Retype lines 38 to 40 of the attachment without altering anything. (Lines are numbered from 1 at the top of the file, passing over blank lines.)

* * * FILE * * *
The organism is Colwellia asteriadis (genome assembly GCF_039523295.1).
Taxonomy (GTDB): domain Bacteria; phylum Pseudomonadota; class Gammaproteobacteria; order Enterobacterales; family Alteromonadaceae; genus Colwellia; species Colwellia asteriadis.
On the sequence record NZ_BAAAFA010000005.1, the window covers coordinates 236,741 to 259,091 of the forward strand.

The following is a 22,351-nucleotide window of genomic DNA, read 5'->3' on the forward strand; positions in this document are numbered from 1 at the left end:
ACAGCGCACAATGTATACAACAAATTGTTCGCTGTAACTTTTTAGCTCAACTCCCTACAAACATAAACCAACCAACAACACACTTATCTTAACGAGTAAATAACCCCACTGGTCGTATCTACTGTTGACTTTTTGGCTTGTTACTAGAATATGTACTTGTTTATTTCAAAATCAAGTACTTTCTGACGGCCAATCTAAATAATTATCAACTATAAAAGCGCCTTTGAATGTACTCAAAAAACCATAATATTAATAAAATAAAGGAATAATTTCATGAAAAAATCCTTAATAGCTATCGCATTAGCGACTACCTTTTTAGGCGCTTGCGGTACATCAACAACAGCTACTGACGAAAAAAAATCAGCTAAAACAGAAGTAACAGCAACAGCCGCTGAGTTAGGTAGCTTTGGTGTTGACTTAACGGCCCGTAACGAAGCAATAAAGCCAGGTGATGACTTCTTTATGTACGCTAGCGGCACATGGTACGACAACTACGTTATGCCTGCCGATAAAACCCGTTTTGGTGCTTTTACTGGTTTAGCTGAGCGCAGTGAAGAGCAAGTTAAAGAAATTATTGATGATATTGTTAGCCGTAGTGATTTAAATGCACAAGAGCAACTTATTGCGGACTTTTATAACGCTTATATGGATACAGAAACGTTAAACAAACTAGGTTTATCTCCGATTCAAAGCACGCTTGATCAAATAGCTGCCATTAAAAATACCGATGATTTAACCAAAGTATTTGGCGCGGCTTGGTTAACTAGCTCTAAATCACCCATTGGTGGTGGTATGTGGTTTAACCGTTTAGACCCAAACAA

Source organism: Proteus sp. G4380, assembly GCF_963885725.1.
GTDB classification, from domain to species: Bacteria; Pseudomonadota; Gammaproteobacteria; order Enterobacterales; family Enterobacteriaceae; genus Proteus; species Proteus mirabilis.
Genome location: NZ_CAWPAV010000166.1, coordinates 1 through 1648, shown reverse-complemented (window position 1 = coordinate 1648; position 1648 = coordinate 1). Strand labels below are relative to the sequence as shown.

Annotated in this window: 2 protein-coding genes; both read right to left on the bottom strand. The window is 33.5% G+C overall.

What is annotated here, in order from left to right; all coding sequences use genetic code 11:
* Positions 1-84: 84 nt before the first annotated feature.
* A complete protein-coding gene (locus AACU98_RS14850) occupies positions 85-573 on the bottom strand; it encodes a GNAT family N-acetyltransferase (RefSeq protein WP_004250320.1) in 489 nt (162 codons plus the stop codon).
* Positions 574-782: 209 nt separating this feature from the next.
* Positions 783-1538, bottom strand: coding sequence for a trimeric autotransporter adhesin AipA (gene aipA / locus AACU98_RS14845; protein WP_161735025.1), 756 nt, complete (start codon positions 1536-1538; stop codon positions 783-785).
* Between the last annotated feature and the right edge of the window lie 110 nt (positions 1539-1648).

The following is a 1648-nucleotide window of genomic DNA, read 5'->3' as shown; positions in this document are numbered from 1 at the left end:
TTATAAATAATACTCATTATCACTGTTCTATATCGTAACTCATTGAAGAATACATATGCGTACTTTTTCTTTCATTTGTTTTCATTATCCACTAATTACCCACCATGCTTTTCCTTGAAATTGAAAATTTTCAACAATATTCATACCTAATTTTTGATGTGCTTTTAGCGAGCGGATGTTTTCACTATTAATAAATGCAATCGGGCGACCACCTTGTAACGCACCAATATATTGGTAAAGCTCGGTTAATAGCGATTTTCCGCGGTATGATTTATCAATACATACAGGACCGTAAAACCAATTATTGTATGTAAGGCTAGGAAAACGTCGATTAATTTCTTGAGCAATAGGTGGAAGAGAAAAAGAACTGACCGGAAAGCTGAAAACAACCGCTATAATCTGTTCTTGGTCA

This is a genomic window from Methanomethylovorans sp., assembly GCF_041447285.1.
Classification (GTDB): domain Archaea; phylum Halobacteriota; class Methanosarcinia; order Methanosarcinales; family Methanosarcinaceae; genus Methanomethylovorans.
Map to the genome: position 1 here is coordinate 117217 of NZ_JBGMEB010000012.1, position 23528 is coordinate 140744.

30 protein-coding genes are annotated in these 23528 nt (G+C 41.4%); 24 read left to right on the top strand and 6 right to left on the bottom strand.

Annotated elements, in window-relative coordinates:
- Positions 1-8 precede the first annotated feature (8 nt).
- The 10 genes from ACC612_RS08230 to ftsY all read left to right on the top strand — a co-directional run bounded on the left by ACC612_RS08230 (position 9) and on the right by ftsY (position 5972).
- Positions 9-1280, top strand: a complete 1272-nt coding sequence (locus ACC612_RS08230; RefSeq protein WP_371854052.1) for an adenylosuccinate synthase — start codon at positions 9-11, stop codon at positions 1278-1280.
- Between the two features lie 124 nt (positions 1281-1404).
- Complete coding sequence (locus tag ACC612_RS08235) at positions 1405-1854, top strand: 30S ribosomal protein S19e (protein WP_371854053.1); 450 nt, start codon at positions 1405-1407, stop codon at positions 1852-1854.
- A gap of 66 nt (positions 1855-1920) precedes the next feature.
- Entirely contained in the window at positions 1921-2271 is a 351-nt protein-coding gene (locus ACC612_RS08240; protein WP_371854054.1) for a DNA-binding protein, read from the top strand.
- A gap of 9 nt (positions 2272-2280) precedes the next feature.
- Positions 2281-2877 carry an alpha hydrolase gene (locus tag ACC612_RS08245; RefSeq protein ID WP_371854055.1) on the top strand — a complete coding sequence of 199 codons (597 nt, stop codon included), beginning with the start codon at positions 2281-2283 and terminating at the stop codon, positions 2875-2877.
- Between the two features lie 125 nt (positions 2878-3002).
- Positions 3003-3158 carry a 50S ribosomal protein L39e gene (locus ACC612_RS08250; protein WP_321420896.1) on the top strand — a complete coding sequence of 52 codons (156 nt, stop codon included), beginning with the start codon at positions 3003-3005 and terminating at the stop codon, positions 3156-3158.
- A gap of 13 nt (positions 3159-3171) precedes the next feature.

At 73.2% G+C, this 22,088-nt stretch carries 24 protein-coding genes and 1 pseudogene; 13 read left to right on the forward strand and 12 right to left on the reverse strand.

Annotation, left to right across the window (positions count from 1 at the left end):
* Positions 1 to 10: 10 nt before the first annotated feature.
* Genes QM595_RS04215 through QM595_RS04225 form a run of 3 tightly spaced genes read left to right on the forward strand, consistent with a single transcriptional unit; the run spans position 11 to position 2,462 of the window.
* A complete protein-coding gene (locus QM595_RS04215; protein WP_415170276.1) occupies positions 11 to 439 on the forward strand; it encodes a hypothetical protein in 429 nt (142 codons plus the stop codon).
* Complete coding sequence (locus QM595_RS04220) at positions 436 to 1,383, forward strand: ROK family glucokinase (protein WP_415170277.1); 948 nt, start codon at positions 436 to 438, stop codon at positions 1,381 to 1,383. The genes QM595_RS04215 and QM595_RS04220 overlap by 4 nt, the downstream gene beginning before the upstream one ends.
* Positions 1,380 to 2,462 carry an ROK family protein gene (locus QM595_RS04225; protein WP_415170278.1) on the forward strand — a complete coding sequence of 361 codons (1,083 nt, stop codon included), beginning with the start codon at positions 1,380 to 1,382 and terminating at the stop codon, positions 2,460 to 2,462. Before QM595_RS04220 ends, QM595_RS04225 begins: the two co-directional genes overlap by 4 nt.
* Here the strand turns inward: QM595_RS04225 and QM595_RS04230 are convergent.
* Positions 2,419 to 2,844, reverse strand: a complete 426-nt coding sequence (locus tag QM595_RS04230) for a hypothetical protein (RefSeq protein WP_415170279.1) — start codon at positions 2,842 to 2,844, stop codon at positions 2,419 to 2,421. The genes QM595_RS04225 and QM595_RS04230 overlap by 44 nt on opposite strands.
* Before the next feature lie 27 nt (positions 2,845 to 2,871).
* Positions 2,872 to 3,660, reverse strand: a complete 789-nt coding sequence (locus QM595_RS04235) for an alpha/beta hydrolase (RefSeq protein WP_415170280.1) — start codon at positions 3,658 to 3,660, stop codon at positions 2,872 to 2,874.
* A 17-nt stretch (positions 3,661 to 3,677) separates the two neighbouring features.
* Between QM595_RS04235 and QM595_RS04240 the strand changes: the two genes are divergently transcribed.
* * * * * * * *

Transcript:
* Genes QM595_RS04215 through QM595_RS04225 form a run of 3 tightly spaced genes read left to right on the forward strand, consistent with a single transcriptional unit; the run spans position 11 to position 2,462 of the window.
* A complete protein-coding gene (locus QM595_RS04215; protein WP_415170276.1) occupies positions 11 to 439 on the forward strand; it encodes a hypothetical protein in 429 nt (142 codons plus the stop codon).
* Complete coding sequence (locus QM595_RS04220) at positions 436 to 1,383, forward strand: ROK family glucokinase (protein WP_415170277.1); 948 nt, start codon at positions 436 to 438, stop codon at positions 1,381 to 1,383. The genes QM595_RS04215 and QM595_RS04220 overlap by 4 nt, the downstream gene beginning before the upstream one ends.